Southern Dwarf Chameleon

I couldn’t remember when last I saw a chameleon when I saw this little guy. Taken a little while ago, I was on a drive through the Kragga Kamma Game Park just outside Port Elizabeth when my eye caught a slight movement on the road (well, more like a two track path). I stopped and there it was, slowly making his way across the road. I didn’t want somebody to drive over him, so I made sure there were no animals close to us and I jumped out of the vehicle and picked him up and moved him to a branch on the side of the road. I remember a time when I was small when we often saw them where we lived. Pity their habitat is slowly disappearing like this.

The Southern Dwarf Chameleon is part of the species of Bradypodion, meaning “slow-footed”. It is one of six genera of chameleons within the “true” or “typical” chameleons. Bradypodion (of which there are various sub species) is native to southern Africa, and are sometimes collectively called South African dwarf chameleons. The Southern Dwarf Chameleon is found in the Eastern Cape province from the coast into the drier Karoo.

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This Post Has 6 Comments

  1. Faye Pekas

    Good for you looking out for this little guy. I’ve only seem them in pictures and on tv. Of course if a lion had bounded out of the bush it might not have been go good 🙂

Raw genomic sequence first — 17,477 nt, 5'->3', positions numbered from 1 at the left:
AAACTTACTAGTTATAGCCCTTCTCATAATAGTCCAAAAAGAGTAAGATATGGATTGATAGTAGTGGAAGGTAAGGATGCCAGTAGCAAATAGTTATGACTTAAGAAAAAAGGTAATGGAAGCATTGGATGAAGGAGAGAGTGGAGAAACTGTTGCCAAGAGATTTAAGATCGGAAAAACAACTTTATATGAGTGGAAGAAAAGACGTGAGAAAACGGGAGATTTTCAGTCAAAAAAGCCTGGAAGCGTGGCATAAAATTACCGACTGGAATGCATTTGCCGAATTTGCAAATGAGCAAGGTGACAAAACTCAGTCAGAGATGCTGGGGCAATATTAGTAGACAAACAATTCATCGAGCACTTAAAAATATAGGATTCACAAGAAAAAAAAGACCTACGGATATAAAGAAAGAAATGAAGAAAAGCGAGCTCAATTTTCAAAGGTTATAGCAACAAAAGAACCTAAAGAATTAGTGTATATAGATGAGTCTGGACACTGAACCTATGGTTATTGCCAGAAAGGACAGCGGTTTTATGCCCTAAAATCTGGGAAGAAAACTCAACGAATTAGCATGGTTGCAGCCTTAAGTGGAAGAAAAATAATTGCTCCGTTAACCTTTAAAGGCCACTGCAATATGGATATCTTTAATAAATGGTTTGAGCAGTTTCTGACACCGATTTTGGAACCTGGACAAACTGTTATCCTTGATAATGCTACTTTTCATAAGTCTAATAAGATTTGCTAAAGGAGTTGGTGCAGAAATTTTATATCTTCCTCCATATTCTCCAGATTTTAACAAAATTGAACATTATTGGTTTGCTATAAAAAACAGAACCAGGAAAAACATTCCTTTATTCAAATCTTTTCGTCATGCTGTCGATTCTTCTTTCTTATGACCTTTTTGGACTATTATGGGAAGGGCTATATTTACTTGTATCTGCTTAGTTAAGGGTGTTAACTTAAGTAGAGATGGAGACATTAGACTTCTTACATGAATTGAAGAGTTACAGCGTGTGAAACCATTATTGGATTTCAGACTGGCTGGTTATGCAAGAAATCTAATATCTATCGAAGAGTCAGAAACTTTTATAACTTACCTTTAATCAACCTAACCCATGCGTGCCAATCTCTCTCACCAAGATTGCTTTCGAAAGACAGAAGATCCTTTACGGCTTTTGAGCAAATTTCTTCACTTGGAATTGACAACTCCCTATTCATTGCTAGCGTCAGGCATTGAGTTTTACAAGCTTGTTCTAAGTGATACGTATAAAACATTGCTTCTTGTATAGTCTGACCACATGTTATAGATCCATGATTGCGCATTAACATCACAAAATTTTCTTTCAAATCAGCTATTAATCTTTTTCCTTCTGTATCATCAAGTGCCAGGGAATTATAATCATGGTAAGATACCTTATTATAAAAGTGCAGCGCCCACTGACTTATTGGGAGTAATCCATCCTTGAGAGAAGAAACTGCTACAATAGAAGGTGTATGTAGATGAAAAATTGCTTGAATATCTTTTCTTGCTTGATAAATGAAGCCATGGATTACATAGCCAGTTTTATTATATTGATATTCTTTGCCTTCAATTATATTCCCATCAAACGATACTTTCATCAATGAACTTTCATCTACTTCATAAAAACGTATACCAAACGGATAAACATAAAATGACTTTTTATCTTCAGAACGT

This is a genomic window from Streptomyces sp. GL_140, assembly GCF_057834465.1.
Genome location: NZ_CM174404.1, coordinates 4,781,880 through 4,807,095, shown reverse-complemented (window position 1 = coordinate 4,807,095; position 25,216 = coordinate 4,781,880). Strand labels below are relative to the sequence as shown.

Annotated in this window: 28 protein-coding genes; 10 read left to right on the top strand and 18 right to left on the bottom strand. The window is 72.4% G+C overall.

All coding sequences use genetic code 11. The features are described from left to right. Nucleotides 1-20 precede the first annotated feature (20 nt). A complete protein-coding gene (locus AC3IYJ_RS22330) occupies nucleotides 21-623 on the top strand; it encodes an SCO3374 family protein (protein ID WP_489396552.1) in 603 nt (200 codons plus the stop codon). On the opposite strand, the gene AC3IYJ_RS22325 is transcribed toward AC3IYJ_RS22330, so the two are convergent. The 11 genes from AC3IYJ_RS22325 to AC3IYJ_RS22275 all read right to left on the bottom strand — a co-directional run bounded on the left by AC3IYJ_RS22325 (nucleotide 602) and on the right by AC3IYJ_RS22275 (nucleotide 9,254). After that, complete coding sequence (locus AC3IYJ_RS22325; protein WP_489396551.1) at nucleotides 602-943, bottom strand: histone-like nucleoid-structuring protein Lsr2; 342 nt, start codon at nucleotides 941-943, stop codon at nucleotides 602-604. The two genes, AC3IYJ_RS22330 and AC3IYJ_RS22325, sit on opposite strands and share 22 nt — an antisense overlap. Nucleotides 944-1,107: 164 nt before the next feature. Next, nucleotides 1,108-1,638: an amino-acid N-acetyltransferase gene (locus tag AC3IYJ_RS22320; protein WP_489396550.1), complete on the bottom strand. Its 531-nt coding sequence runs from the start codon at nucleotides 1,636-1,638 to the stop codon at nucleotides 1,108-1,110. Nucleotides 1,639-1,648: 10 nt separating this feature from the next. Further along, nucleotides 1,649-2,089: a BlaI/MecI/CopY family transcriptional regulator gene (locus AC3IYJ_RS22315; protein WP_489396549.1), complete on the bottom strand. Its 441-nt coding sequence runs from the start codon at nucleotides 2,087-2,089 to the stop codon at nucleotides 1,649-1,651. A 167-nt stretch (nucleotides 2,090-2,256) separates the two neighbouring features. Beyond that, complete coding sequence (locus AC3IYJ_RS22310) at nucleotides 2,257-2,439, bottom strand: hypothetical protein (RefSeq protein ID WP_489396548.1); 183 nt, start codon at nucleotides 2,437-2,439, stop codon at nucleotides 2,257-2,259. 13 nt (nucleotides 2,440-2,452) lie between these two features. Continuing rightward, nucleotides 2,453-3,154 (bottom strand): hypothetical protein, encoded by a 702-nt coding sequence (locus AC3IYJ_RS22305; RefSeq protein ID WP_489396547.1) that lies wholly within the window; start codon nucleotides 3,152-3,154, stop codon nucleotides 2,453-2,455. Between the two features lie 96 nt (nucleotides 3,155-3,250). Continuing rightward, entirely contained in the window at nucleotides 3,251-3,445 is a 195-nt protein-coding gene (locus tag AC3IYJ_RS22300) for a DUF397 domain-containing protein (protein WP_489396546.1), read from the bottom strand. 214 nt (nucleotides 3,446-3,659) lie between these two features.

2. Faye Pekas

    By the way, I get an error message when I try to join your fan club. I’ll keep trying.

  3. Ann

    Gosh Ive never seeen one of these other than on TV, its amazing, fantastic little guy or gal, great shot.

  4. Janet

    WOW! I haven’t seen one of those in years! We used to have one living in our garden when we kids in the Free State! Nice blog!

  5. Jo

    Gosh, that little fellow blends right into his surroundings, doesn’t he? My mother used to talk about those little chameleons. She also used to tell us stories about a thing called a trap door spider.The cave drawings in your earlier post are beautiful! I have always thought it so interesting how cave drawings were almost universal. It makes me wonder if it had been a talent that was passed on from one group to another.

  6. Jeanne

    Oh, I love these little guys! Finding one in the garden was one of the biggest sources of excitement to us as kids. I love their Afrikaans name – trapsuutjies!